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When is the right time to rotate out ergs?

As my club grows, we’re setting up goals for how long we hold onto equipment. For example, we’ve … read more

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As my club grows, we’re setting up goals for how long we hold onto equipment. For example, we’ve set the goal to keep our hulls for 10 years and then cycle them out.

So the question is…when is the right time to rotate your ergs? 10 years? 15 years? Until a rower dies on it?


Nice question. You have two situations.

  1. Athletes love NEW STUFF. So they’ll always use the new gear and abandon the old.
  2. The useful life of boats, ergs, and oars is long. Really long. If you service them and if you repair them.

When should you replace ergs?

For ergs, if you are the type of program that is a high performance, has athletes recording and sharing data, for example, you’ll be wanting to use the Concept2 PM3 and PM4 monitors. Old ergs don’t have these and some can’t be retrofitted. I think this gives you an answer.

For Rowperfect ergs – they live long, very long. They are repairable, refurbishable and can feel like new with a new elastic bungee and new bearings. Plus you get the new Android tablet app and it updates off the Google Play Store free so you don’t have to buy anything else to keep the gear useful (like forever).

Mike Davenport’s book Buy it right is good on 2nd hand gear and how to buy well.

Replacement equipment cycle for a rowing club

I suggest you plan on a 8-year replacement cycle for ergos – buy 2-4 new every year until you have the ideal number for your training headcount. Then replace 2-4 every year and retire or sell the old ones and use the money to fund new purchases topped up with fundraising.

Ideally have a hierarchy for new boats as well – the top racing squads get them first (just for racing). They use the 3-4 year old boats for winter training.

Then after 3 years, the boat drops down into the winter training for top squads and summer racing for the second string squads. Then they go to the juniors and then they go to the Masters. A pecking order of priority for a high-performance club. There are exceptions – the top boats are available for the juniors and masters as they come up to their key racing dates (but for a short time only, then they go back on the shelf).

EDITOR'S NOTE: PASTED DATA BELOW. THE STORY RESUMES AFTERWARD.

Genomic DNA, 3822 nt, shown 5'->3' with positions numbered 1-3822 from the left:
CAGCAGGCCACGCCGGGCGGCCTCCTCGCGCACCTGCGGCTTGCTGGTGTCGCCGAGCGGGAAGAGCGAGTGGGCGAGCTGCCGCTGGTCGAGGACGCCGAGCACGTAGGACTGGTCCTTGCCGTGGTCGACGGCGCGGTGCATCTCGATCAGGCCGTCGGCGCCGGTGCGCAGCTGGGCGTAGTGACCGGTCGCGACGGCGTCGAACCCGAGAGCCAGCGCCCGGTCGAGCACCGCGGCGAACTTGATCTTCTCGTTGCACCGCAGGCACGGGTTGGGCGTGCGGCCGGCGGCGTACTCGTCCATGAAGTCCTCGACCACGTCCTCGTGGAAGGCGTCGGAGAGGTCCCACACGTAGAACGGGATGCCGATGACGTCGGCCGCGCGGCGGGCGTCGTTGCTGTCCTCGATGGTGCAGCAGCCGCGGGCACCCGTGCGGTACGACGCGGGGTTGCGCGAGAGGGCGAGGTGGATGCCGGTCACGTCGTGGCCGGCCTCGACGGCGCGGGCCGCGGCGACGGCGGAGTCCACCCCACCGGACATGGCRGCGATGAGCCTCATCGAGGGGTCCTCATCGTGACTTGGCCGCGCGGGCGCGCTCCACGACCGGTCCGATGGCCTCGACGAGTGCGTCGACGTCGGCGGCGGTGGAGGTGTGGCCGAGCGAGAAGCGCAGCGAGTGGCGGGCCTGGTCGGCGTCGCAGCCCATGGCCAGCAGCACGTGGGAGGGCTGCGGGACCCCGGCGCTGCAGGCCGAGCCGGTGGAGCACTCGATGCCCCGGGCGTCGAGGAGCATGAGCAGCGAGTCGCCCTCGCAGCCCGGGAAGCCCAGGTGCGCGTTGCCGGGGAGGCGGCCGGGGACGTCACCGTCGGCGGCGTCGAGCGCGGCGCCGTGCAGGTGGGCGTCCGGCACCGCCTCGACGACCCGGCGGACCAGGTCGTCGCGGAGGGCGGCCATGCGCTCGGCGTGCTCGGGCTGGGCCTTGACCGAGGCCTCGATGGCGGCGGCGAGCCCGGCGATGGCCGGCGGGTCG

So if you have 8s, 4s and 2s (my old club mostly had 8s and 4s) and each year we buy a new boat for men and a new boat for women, alternating 8 and 4 if we can afford it.

That gives a 12-15 year cycle for boats through the club.

Ergs and weights, trailers, electronics are bought on an as-needs basis.

Repairing rowing boats

The key underpinning to all this is servicing and repair.  You must, must stay on top of looking after your equipment.

Last almost forever, 13 steps to help your rowing equipment last an eternity is a worthwhile book to read.

Repair and check over your gear pre-season (another helpful book from Mike Davenport – 43 simple actions you need to take before the racing season starts) and have a budget for erg servicing and boat refurbishment.

I instigated an annual boathouse clean up day when each boat was taken out, washed, the rig checked, any spares or repairs noted and then actioned.  It helped all members feel invested in the equipment and for them to value taking the time to look after it.  You can do this too.

About Rebecca Caroe
Rebecca is the host of RowingChat podcast and is a masters athlete and coach. Passionate about helping others enjoy the sport as much as she does. View all posts from Rebecca Caroe

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